Big unknown: Where Dunedin is in quake cycle

Otago is one of the least seismically active areas in the country, so what is the actual risk that an earthquake will topple the Dunedin Courthouse tower?

An earthquake strong enough to collapse buildings is estimated to strike Dunedin once every 3135 years - the problem is, no-one knows where the city is in that cycle.

In the latest investigation of seismic risk in Otago, Opus International Consultants' 2005 assessment for the Otago Regional Council, which has regulatory responsibility for managing natural hazard risks in Otago, reports that on average there are three potentially damaging earthquakes of magnitude 5.5 on the Richter scale in Otago every decade.

However, they do not all cause damage because much of the region is sparsely populated and most of the epicentres are outside Otago, to the northwest of the region.

The Richter scale measures the size of the earthquake at its epicentre, but the Modified Mercalli (MM) Intensity scale measures the intensity of shaking at a specific location by the effect it has on people and the natural and built environment.

On the internationally accepted MM scale, shaking rated MM6 is strong enough to cause items to fall off shelves and slight damage to some buildings, and weak chimneys may fall.

An MM7 shake would cause masonry to crack and fall, and chimneys and unbraced parapets to fall.

The weakest buildings would first begin to collapse in an MM8 shake.

The last earthquake to cause damage in Dunedin was a Richter scale magnitude 5 quake just off Dunedin on April 9, 1974, that dislodged grocery stock from shelves and damaged chimneys in South Dunedin.

Assessments based on the damage observed placed that earthquake at between MM6 and MM7, Opus reports.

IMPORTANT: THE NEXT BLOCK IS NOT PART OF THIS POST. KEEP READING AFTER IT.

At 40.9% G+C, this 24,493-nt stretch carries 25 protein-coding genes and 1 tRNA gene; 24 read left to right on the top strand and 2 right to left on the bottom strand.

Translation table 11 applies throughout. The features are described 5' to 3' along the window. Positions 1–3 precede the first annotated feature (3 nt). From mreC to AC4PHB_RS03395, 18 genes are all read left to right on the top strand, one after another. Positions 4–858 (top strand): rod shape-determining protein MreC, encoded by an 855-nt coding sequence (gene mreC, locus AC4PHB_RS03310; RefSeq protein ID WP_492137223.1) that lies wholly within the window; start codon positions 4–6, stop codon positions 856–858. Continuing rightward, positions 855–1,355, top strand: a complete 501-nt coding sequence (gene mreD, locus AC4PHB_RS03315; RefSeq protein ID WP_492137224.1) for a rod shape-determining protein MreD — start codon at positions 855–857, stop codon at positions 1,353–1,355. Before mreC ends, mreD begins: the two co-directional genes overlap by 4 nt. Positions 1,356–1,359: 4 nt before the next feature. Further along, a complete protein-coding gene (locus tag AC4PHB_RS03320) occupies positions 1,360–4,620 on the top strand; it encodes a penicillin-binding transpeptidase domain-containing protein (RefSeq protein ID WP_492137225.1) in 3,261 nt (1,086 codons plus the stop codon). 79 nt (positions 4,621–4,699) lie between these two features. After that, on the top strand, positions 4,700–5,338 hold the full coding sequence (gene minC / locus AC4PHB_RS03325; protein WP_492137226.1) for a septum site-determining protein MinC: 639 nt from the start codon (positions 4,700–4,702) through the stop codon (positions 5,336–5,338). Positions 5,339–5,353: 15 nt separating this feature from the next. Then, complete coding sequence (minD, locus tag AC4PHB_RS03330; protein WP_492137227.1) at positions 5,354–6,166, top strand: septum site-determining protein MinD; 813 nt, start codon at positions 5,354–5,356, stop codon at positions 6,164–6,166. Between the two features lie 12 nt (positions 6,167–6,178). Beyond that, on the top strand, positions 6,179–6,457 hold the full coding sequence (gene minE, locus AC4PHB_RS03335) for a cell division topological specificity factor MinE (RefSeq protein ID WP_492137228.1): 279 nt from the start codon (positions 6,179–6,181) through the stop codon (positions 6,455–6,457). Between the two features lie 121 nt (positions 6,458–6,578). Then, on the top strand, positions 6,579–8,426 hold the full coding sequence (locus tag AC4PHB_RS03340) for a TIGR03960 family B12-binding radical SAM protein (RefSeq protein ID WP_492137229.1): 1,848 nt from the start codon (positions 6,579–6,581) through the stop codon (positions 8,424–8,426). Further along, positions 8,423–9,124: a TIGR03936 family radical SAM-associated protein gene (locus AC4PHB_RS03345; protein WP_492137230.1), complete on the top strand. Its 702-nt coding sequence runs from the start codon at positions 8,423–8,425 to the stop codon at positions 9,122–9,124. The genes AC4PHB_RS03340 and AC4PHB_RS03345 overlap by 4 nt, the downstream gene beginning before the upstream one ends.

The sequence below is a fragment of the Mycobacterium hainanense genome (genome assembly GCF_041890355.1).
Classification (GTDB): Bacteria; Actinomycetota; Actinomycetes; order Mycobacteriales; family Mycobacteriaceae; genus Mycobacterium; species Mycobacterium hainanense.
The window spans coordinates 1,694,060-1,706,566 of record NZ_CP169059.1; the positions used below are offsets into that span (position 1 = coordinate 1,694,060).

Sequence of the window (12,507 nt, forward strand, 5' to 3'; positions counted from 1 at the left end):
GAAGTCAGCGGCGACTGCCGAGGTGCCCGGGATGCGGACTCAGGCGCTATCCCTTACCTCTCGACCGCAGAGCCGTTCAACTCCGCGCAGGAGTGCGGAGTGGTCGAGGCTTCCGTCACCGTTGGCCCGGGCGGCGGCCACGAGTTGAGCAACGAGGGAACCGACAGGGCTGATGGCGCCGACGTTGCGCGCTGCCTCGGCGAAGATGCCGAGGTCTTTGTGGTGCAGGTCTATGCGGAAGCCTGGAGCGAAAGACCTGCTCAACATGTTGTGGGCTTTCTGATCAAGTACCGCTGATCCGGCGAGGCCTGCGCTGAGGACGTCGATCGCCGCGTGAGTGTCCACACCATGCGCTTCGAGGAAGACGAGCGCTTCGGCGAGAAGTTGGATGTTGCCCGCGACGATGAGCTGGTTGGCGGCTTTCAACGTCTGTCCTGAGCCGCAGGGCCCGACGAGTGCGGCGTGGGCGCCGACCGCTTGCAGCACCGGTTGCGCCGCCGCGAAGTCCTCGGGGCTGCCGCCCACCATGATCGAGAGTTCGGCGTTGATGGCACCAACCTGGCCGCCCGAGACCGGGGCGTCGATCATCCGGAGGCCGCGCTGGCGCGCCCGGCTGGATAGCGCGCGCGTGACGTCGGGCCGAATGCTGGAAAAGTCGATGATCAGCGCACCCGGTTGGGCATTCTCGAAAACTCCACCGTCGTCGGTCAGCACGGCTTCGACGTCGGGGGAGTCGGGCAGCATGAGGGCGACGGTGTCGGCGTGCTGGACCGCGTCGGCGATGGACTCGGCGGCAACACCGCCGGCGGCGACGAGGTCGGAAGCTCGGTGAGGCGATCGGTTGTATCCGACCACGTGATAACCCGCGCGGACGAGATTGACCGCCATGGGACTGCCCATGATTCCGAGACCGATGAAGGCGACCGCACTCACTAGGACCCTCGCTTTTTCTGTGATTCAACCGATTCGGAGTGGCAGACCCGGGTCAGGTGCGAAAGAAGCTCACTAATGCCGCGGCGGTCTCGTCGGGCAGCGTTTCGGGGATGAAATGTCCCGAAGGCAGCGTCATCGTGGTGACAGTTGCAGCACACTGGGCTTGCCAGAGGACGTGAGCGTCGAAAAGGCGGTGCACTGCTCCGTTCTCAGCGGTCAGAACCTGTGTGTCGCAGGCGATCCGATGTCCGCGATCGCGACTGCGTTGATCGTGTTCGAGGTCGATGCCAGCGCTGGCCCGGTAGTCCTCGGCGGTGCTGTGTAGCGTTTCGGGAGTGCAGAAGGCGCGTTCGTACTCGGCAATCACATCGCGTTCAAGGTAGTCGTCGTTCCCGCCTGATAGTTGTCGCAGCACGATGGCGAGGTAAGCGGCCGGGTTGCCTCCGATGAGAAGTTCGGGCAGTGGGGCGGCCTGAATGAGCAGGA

It estimates that in Dunedin a quake that causes MM6 shaking has a 110-year return period, and an MM7 shake a 536-year return period.

An MM8 quake in Dunedin is estimated to recur every 3135 years. The difficulty, GNS seismologist Ken Gledhill said, was that the science was not exact, and based on probabilities, so there was no way of knowing where in the cycle a particular location was, or when an earthquake might occur in the cycle.

In New Zealand, the Building Act requires building strengths to be at least 33% of the current building standard, to ensure they can withstand a moderate earthquake.

The Christchurch earthquake, in which 185 people were killed in buildings or by debris falling from buildings, prompted widespread reviews of the government's building stock, including the Dunedin Courthouse, which was assessed by Opus for the Ministry of Justice in 2011.

Opus found the presently closed north wing of the building was at 35% to 45% of the code - not technically earthquake prone under the Building Act.

However, the tower, because its ground floor was not strengthened (although the upper levels of the tower were strengthened in 1993) was only at 15% to 20% of the standard.

If buildings are under 33%, the Act requires local authorities to put in place processes to have the building strengthened or demolished. However, until recent years local authorities had fairly passive policies, often only acting when a building's owner wanted to do something with it.

Many councils, including Dunedin's, are now being proactive in requesting that information from owners and setting timeframes for the work to be done.

With regards to the Dunedin Courthouse, Opus reported the ground floor holding up the tower could potentially fall in a moderate earthquake, damaging most of the northern wing of the building.

''We are of the opinion all of these areas of the northern part of the building would be classified as posing high risk to users of the building in the event of a moderate earthquake and should be classified as earthquake prone''.

The building's parapets and ornaments were also expected to be below the required standard, and so also posed a risk to the occupants, the report said.

The ministry consequently decided to close the northern part of the building.

The general manager of the district courts has made ''no apologies'' for the closure.

Tony Fisher has previously acknowledged it is a bad situation.

But, while he accepted it was frustrating, Christchurch had shown the ministry ''all too clearly'' what was at stake when buildings were not capable of withstanding earthquakes, he said.

The ministry's overriding concern was the safety of staff, court users and the general public.

''We have a report saying the tower block could fall, so until the building is strengthened, we will not re-enter the premises.''


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